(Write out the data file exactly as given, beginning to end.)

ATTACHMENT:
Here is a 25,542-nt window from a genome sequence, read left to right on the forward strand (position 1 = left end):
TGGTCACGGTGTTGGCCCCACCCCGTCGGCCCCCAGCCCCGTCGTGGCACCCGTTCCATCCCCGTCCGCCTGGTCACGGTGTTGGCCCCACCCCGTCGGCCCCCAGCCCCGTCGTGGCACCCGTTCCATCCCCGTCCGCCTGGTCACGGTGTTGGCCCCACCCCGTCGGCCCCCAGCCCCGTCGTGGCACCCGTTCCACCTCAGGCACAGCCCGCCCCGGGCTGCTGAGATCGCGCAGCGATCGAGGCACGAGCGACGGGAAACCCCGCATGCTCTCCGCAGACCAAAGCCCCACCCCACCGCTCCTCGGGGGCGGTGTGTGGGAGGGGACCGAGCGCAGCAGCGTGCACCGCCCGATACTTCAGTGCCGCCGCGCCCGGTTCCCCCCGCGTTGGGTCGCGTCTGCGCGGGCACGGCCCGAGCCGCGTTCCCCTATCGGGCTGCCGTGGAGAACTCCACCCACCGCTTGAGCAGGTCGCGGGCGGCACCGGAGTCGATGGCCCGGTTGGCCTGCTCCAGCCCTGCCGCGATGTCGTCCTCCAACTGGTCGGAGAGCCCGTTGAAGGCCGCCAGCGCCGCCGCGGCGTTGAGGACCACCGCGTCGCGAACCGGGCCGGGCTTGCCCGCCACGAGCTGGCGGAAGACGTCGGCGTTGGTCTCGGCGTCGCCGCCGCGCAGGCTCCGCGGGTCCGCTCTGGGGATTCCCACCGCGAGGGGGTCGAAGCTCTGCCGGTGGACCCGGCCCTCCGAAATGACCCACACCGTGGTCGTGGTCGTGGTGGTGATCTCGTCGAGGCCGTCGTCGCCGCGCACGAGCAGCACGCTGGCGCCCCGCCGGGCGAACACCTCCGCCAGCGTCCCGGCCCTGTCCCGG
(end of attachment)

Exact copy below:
Here is a 25,542-nt window from a genome sequence, read left to right on the forward strand (position 1 = left end):
TGGTCACGGTGTTGGCCCCACCCCGTCGGCCCCCAGCCCCGTCGTGGCACCCGTTCCATCCCCGTCCGCCTGGTCACGGTGTTGGCCCCACCCCGTCGGCCCCCAGCCCCGTCGTGGCACCCGTTCCATCCCCGTCCGCCTGGTCACGGTGTTGGCCCCACCCCGTCGGCCCCCAGCCCCGTCGTGGCACCCGTTCCACCTCAGGCACAGCCCGCCCCGGGCTGCTGAGATCGCGCAGCGATCGAGGCACGAGCGACGGGAAACCCCGCATGCTCTCCGCAGACCAAAGCCCCACCCCACCGCTCCTCGGGGGCGGTGTGTGGGAGGGGACCGAGCGCAGCAGCGTGCACCGCCCGATACTTCAGTGCCGCCGCGCCCGGTTCCCCCCGCGTTGGGTCGCGTCTGCGCGGGCACGGCCCGAGCCGCGTTCCCCTATCGGGCTGCCGTGGAGAACTCCACCCACCGCTTGAGCAGGTCGCGGGCGGCACCGGAGTCGATGGCCCGGTTGGCCTGCTCCAGCCCTGCCGCGATGTCGTCCTCCAACTGGTCGGAGAGCCCGTTGAAGGCCGCCAGCGCCGCCGCGGCGTTGAGGACCACCGCGTCGCGAACCGGGCCGGGCTTGCCCGCCACGAGCTGGCGGAAGACGTCGGCGTTGGTCTCGGCGTCGCCGCCGCGCAGGCTCCGCGGGTCCGCTCTGGGGATTCCCACCGCGAGGGGGTCGAAGCTCTGCCGGTGGACCCGGCCCTCCGAAATGACCCACACCGTGGTCGTGGTCGTGGTGGTGATCTCGTCGAGGCCGTCGTCGCCGCGCACGAGCAGCACGCTGGCGCCCCGCCGGGCGAACACCTCCGCCAGCGTCCCGGCCCTGTCCCGG